Introduction to Laser Technology

Introduction to Laser Technology

Hardback

By (author) C. Breck Hitz, By (author) J. J. Ewing, By (author) Jeff Hecht

$113.66
List price $123.33
You save $9.67 (7%)

Free delivery worldwide
Available
Dispatched in 3 business days
When will my order arrive?

  • Publisher: Wiley-Blackwell (an imprint of John Wiley & Sons Ltd)
  • Format: Hardback | 312 pages
  • Dimensions: 157mm x 236mm x 25mm | 635g
  • Publication date: 19 April 2012
  • Publication City/Country: Chicester
  • ISBN 10: 0470916206
  • ISBN 13: 9780470916209
  • Edition: 4, Revised
  • Edition statement: 4th Revised edition

Product description

The only introductory text to explain the underlying physics and engineering applicable to all lasers, Introduction to Laser Technology presents a unique combination of clarity and technical depth. The book features an introductory chapter explaining the characteristics and important applications of commercial lasers worldwide as well as discussions on light and optics, the fundamental elements of lasers, and laser modification. This fourth edition includes a new chapter on fiber lasers, a discussion of arrays in the semiconductor, and new end-of-chapter problems for technicians, laser-safety officers, and students.

Other people who viewed this bought:

Showing items 1 to 10 of 10

Other books in this category

Showing items 1 to 11 of 11
Categories:

Author information

C. Breck Hitz is Executive Director of LEOMA, the Laser and Electro-Optics Manufacturers' Association. He was the founding editor of Lasers & Applications magazine, and a former editor of Laser Focus World . J. J. Ewing is the President of Ewing Technology Associates, Inc. His pioneering work on high-efficiency, ultraviolet lasers led to the discovery and development of the rare gas halide excimer lasers. Jeff Hecht is a contributing editor to Laser Focus World and correspondent for New Scientist magazine. He was a cofounder and contributing editor to Lasers & Applications. Mr. Hecht is the author of ten books, including Understanding Lasers: An Entry-Level Guide (Wiley-IEEE Press).

Table of contents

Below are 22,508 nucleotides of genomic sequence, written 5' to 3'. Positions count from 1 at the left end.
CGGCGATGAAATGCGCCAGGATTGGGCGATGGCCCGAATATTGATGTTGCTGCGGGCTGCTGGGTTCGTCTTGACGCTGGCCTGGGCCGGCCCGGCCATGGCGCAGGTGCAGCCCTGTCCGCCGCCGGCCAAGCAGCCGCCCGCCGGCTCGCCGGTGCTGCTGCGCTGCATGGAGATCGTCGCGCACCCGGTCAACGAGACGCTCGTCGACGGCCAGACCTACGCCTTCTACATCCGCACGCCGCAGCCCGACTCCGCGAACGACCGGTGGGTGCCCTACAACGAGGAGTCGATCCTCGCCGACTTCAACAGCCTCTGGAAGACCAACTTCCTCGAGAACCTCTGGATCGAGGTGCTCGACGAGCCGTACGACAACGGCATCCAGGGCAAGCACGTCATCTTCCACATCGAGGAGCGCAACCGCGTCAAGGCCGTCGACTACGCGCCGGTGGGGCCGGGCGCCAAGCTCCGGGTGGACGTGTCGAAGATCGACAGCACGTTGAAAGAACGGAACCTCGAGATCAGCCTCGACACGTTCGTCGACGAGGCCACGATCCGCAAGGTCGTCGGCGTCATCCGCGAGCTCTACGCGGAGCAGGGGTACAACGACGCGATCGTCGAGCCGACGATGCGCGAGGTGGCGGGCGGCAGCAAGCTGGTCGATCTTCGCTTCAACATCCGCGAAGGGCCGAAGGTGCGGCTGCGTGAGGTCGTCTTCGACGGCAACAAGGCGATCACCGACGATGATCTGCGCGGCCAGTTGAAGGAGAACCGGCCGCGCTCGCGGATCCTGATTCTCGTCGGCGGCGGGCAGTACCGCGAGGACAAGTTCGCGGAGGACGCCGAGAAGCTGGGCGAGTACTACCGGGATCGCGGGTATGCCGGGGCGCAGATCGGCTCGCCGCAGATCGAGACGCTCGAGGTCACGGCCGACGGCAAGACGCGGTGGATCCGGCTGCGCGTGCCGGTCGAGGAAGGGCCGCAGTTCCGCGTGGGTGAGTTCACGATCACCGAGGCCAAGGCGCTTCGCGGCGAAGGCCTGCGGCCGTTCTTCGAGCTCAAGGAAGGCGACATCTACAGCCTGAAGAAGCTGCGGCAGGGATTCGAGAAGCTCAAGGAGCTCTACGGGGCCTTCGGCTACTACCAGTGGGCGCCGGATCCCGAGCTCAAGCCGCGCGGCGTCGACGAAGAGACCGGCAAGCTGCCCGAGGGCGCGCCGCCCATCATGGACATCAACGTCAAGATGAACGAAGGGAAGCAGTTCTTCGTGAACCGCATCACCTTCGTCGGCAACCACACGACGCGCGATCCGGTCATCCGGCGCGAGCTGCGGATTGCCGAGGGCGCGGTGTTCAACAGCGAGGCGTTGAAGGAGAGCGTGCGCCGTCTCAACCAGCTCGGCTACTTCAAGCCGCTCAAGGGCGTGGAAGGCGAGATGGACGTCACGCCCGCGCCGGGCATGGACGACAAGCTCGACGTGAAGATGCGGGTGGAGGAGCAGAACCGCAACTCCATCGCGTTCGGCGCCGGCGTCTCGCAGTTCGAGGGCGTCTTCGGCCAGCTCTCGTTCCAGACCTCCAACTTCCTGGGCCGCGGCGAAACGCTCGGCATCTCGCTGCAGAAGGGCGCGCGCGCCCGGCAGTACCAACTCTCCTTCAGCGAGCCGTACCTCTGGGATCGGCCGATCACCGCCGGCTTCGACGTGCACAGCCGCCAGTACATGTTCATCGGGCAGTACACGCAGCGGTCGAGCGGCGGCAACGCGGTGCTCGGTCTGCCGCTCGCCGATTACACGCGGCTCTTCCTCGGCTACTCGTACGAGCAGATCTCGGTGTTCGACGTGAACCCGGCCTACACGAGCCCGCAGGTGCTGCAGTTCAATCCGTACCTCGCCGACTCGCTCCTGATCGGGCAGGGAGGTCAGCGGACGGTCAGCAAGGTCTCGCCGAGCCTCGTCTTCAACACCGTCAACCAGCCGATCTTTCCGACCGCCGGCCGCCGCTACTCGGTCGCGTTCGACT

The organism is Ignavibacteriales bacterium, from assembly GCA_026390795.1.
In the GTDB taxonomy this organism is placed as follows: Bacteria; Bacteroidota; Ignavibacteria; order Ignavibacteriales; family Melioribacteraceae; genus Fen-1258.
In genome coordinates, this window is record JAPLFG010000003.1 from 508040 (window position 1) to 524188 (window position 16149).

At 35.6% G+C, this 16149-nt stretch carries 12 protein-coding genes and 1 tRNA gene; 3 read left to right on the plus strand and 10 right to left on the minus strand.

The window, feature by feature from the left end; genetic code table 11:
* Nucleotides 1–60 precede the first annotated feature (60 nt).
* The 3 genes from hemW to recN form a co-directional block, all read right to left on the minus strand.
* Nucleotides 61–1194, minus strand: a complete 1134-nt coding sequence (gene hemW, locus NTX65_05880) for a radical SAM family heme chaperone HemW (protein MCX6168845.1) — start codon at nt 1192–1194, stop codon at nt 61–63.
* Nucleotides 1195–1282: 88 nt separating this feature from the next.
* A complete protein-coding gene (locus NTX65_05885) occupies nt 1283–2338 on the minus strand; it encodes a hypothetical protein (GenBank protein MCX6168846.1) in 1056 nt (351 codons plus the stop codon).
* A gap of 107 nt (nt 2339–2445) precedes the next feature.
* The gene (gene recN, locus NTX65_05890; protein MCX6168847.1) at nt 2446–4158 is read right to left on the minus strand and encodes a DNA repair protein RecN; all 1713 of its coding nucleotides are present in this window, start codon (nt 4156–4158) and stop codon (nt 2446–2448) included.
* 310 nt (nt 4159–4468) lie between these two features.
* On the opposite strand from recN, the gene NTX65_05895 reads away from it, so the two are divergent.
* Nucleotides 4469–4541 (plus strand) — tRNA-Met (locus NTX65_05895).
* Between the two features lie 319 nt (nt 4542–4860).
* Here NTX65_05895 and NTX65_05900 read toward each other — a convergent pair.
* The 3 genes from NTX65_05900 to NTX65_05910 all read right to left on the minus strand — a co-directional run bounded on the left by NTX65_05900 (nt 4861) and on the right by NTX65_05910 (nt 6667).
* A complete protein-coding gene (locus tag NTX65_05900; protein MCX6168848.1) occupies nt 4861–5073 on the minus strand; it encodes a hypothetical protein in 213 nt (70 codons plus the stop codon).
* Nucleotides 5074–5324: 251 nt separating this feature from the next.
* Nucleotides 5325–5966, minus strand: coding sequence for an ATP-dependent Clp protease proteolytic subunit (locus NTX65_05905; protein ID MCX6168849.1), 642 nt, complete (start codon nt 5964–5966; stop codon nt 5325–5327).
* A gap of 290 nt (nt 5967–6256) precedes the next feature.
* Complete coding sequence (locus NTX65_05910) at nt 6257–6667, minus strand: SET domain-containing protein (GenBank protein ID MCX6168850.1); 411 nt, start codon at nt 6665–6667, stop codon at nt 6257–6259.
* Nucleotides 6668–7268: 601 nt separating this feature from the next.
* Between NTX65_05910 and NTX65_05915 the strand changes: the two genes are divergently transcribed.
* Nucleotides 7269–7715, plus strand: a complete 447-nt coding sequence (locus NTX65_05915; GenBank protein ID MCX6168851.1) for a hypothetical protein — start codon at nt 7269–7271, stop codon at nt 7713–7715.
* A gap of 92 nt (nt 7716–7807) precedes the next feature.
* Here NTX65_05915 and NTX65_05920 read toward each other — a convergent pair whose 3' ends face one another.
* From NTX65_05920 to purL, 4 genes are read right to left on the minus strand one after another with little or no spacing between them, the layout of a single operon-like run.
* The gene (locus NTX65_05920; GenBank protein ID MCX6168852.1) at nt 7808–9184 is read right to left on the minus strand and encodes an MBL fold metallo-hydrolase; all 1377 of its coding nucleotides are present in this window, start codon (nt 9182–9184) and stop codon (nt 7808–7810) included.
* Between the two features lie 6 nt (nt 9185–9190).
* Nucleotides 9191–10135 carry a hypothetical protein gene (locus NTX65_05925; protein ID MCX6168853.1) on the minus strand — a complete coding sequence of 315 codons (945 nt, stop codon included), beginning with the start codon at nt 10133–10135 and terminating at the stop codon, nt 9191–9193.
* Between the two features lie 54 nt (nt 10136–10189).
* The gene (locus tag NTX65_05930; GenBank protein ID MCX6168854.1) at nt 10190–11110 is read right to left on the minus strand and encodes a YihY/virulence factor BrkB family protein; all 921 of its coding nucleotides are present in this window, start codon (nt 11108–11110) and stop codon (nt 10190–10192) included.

Preface ix Acknowledgments xi Chapter 1 An Overview of Laser Technology 1 1.1 What are Lasers Used For? 2 1.2 Lasers in Telecommunications 3 1.3 Lasers in Research and Medicine 4 1.4 Lasers in Graphics and Grocery Stores 4 1.5 Lasers in the Military 5 1.6 Other Laser Applications 5 Chapter 2 The Nature of Light 7 2.1 Electromagnetic Waves 7 2.2 Wave-Particle Duality 10 Chapter 3 Refractive Index, Polarization, and Brightness 17 3.1 Light Propagation--Refractive Index 17 3.2 Huygens' Principle 21 3.3 Polarization 24 3.4 Polarization Components 27 3.5 Birefringence 30 3.6 Brewster's Angle 36 3.7 Brightness 41 Chapter 4 Interference 43 4.1 What is Optical Interference? 43 4.2 Everyday Examples of Optical Interference 45 4.3 Young's Double-Slit Experiment 46 4.4 Fabry-Perot Interferometer 49 Chapter 5 Laser Light 55 5.1 Monochromaticity 55 5.2 Directionality 56 5.3 Coherence 60 Chapter 6 Atoms, Molecules, and Energy Levels 63 6.1 Atomic Energy Levels 63 6.2 Spontaneous Emission and Stimulated Emission 65 6.3 Molecular Energy Levels 66 6.4 Some Subtle Refinements 64 Chapter 7 Energy Distributions and Laser Action 73 7.1 Boltzmann Distribution 73 7.2 Population Inversion 76 7.3 L.A.S.E.R. 79 7.4 Three-Level and Four-Level Lasers 82 7.5 Pumping Mechanisms 83 Chapter 8 Laser Resonators 87 8.1 Why a Resonator? 87 8.2 Circulating Power 88 8.3 Gain and Loss 90 8.4 Another Perspective on Saturation 91 8.5 Relaxation Oscillations 93 8.6 Oscillator-Amplifiers 94 8.7 Unstable Resonators 95 8.8 Laser Mirrors 95 Chapter 9 Resonator Modes 99 9.1 Spatial Energy Distributions 99 9.2 Transverse Resonator Modes 100 9.3 Gaussian-Beam Propagation 101 9.4 A Stability Criterion 107 9.5 Longitudinal Modes 109 Chapter 10 Reducing Laser Bandwidth 113 10.1 Measuring Laser Bandwidth 113 10.2 Laser-Broadening Mechanisms 116 10.3 Reducing Laser Bandwidth 118 10.4 Single-Mode Lasers 122 Chapter 11 Q-S witching 129 11.1 Measuring the Output of Pulsed Lasers 129 11.2 Q-Switching 135 11.3 Types of Q-S witches 135 11.4 Mechanical Q-Switches 135 11.5 A-0 Q-Switches 136 11.6 E-O Q-Switches 138 11.7 Dye Q-Switches 140 Chapter 12 Cavity Dumping and Modelocking 143 12.1 Cavity Dumping 143 12.2 Partial Cavity Dumping 147 12.3 Modelocking--Time Domain 147 12.4 Modelocking--Frequency Domain 151 12.5 Applications of Modelocked Lasers 152 12.6 Types of Modelocked Lasers 153 Chapter 13 Nonlinear Optics 155 13.1 What is Nonlinear Optics? 155 13.2 Second-Harmonic Generation 158 13.3 Birefringent Phase Matching 161 13.4 Quasi-Phasematching 165 13.5 Intracavity Harmonic Generation 168 13.6 Higher Harmonics 169 13.7 Optical Parametric Oscillation 170 13.8 Raman lasers 172 Chapter 14 Semiconductor Lasers 175 14.1 Semiconductor Physics 175 14.2 Modern Diode Lasers 181 14.3 Diode Laser Bandwidth 182 14.4 Wavelength of Diode Lasers 183 14.5 Diode Arrays and Stacks 185 14.6 Vertical Cavity, Surface-Emitting Lasers 185 14.7 Optically Pumped Semiconductor Lasers 187 14.8 Quantum Cascade Lasers 189 Chapter 15 Solid-State Lasers 191 15.1 Solid-State Laser Materials 191 15.2 Diode-Pumped Solid State Lasers 195 15.2.1 Diode-Pumping Geometry 199 15.2.2 Pump Diodes, Pulsing, and Packaging 199 15.3 Lamp Pumping 201 15.4 Thermal Issues in Solid-State Lasers 205 15.5 Scaling Diode-Pumped Lasers to High Power 207 Chapter 16 Fiber Lasers 215 16.1 Acceptance Angle and Numerical Aperture 215 16.2 Doping Optical Fibers 216 16.3 Pumping Fiber Lasers 217 16.4 Fabricating Optical Fibers 218 16.5 Feedback for Fiber Lasers 219 16.6 High Power Fiber Lasers 220 16.7 Large-Mode-Area Fibers 221 16.8 Holey Fibers 222 Chapter 17 Gas lasers: Helium-Neon and Ion 225 17.1 Gas-Laser Transitions 226 17.2 Gas-Laser Media and Tubes 227 17.3 Laser Excitation 229 17.4 Optical Characteristics 230 17.5 Wavelengths and Spectral Width 230 17.6 He-Ne Lasers 232 17.7 Principles of He-Ne Lasers 232 17.8 Structure of He-Ne Lasers 234 17.9 Ar-and Kr-Ion Lasers 235 Chapter 18 Carbon Dioxide and Other Vibrational Lasers 239 18.1 Vibrational Transitions 240 18.2 Excitation 242 18.3 Types of CO2 Lasers 243 18.4 Optics for CO2 Lasers 246 18.5 Chemical Lasers 246 Chapter 19 Excimer Lasers 249 19.1 Excimer Molecules 251 19.2 Electrical Considerations 253 19.3 Handling the Gases 255 19.4 Applications of Excimer Lasers 259 Chapter 20 Tunable and Ultrafast Lasers 263 20.1 Dye Lasers 265 20.2 Tunable Solid-State Lasers 268 20.3 Nonlinear Converters 271 20.4 Ultrafast Lasers 274 Glossary 283 Further Reading 291 Index 293